Productivity Commission finding to delay NDIS rollout is the right cal
19th Oct 2017
The Australian Lawyers Alliance (ALA) has welcomed the Productivity Commission’s call to delay the rollout of the National Disability Insurance Scheme (NDIS), saying that there are concerns about the pace of the scheme’s implementation.
The Productivity Commission report, released today, found that the NDIS participant intake was behind schedule and would come under additional pressure in the future. It also found that there are fundamental problems with the planning process by which participants’ supports are being decided.
‘The reality is that the current timetable for participant intake will not be met,’ the report said. ‘Governments need to recognise that the scheme has major flaws and reset the rollout timeframe to allow remediation to occur. The NDIA need to start planning now for a changed timetable, including working through the financial implications’.
ALA spokesperson Rod Hodgson said that delaying the rollout of the NDIS would result in a better-designed and implemented scheme.
“We welcome the Productivity Commission report. Our submission highlighted that the continued rollout of the NDIS needs to be delayed until any concerns regarding participant intake, workforce planning, review protocol and access to advocacy and legal support are resolved,” Mr Hodgson said.
“It is important to ensure that every dollar is spent where it is needed, and is not wasted on procedures or treatments that don’t do the job.”
Mr Hodgson also welcomed the report’s finding that for ‘types of disability that require specialist knowledge (such as psychosocial disability), there should be specialised planning teams and/or more use of industry knowledge and expertise’.
“NDIA workers making treatment plans should have an adequate level of understanding of the participants’ conditions,” Mr Hodgson said. “Establishing teams with specialist knowledge in specific types of disability would ensure that participants feel better understood and will likely result in plans that better meet the needs of participants.”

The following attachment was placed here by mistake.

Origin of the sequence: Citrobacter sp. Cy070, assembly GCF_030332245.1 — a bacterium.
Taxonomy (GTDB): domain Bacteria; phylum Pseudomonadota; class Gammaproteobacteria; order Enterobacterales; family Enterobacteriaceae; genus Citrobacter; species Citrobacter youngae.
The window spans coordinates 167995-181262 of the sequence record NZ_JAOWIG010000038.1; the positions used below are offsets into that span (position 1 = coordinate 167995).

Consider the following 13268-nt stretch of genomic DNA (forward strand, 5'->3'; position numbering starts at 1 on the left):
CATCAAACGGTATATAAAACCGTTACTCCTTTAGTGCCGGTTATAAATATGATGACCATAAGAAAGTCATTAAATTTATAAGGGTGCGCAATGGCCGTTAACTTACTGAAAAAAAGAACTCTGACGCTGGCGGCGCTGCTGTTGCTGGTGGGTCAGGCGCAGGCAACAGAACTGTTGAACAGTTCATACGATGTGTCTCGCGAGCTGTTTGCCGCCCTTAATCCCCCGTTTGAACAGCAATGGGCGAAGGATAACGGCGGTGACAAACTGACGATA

“The NDIS’s lack of any meaningful workforce planning was also recognised by the report. We agree that the disability workforce will not be ready for the current rollout timeframe, and that urgent action is needed. However, we don’t agree that a change in immigration policies should occur to plug the workforce gaps. Our submission made clear the dangers of poorly skilled and trained people dealing with those with complex needs; and the last thing we need is a diluting of the quality of carers.”
ALA’s submission to the Productivity Commission’s report also made a number of other recommendations:
- Restricting the NIIS to existing motor vehicle and workplace injuries.
- Participants must be adequately notified of their appointment to make a plan sufficiently in advance, including the nature of the appointment.
- The changes within the disability sector workforce as a result of the NDIS need to be managed to ensure that workers’ rights are protected. Secure contracts and stringent health and safety requirements will minimise staff turnover and associated costs, and should be mandated by government regulation.
- Participants should have access to advocates as needed and payment of their legal costs when disputing NDIA decisions
- Services for people living with disability who will not qualify for the NDIS or otherwise are not engaged in the Scheme must remain available. To defund these services while they are still needed will put costs pressures on the NDIS and other services